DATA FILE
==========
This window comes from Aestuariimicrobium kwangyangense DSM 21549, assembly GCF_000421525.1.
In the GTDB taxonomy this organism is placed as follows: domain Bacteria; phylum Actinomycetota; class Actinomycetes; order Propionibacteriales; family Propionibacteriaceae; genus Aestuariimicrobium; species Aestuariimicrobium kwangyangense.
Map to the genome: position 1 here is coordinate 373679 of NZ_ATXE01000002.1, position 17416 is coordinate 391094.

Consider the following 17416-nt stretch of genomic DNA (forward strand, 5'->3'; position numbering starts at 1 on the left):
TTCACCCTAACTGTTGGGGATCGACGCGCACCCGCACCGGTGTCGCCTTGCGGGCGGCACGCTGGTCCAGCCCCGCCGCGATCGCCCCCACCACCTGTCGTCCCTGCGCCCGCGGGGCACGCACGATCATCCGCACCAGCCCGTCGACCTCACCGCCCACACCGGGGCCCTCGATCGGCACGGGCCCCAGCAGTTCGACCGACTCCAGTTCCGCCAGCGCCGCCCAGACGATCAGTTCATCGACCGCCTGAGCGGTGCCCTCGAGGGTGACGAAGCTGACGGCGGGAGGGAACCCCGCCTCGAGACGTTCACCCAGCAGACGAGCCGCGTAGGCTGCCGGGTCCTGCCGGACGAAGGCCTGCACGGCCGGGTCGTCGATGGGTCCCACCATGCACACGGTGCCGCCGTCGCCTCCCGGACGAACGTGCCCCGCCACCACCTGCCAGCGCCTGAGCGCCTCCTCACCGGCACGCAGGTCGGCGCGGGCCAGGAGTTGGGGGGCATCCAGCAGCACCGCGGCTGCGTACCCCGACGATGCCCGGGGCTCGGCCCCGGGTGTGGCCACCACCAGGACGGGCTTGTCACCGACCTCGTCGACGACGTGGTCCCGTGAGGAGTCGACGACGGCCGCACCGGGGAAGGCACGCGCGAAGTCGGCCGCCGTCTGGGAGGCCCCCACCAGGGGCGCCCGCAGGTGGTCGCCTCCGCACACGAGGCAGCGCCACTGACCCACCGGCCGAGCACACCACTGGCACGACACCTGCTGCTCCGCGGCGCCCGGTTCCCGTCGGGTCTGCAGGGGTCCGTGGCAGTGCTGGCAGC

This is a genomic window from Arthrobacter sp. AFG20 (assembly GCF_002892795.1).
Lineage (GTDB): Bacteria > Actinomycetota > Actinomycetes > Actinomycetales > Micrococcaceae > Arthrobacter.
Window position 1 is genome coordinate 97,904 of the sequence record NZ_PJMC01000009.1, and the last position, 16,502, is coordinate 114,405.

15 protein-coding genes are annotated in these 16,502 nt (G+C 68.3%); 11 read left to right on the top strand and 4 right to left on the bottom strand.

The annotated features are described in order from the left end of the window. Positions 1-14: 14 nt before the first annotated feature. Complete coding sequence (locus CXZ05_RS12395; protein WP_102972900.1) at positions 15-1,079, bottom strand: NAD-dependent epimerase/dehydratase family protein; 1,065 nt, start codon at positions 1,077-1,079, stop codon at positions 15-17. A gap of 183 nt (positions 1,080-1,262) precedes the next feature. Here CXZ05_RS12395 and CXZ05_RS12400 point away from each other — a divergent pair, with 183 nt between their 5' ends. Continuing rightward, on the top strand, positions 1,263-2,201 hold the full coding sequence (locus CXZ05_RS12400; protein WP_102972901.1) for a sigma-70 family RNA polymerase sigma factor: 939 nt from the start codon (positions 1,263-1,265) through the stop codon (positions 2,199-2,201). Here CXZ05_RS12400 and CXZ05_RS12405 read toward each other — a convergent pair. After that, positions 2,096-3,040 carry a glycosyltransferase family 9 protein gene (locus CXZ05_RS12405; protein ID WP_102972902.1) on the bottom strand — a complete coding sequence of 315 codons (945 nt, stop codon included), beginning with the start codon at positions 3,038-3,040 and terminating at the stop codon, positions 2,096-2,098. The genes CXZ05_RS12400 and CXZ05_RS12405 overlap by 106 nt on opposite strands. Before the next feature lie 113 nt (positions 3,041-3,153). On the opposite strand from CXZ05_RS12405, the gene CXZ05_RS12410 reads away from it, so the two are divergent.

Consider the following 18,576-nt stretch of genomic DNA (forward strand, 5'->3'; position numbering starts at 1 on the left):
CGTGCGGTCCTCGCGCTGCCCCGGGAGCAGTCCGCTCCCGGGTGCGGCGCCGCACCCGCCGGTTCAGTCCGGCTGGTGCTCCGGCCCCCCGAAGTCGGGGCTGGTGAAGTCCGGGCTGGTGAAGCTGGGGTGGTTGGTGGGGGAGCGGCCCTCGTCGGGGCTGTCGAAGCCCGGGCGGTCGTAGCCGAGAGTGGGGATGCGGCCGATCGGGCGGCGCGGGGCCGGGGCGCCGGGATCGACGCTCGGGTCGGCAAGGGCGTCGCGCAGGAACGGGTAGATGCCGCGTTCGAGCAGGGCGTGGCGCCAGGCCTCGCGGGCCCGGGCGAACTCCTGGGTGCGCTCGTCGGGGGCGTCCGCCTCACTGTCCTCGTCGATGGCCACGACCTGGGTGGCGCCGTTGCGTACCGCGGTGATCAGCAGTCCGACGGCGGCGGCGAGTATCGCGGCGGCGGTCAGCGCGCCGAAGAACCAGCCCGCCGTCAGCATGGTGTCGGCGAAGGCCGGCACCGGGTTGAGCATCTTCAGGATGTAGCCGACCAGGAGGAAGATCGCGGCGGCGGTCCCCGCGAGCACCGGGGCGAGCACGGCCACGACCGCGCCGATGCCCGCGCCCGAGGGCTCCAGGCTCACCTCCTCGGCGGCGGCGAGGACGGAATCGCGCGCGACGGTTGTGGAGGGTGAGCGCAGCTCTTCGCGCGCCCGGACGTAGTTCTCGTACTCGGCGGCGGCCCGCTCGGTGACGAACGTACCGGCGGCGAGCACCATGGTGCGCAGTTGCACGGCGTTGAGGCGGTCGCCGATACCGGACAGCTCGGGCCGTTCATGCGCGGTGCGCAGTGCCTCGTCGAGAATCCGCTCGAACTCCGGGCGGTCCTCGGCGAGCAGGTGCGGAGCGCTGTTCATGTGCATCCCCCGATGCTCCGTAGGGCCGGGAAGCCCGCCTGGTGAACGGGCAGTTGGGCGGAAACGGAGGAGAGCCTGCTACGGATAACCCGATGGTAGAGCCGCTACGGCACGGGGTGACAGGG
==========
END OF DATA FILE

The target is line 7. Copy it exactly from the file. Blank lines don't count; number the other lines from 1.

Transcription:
Lineage (GTDB): Bacteria > Actinomycetota > Actinomycetes > Actinomycetales > Micrococcaceae > Arthrobacter.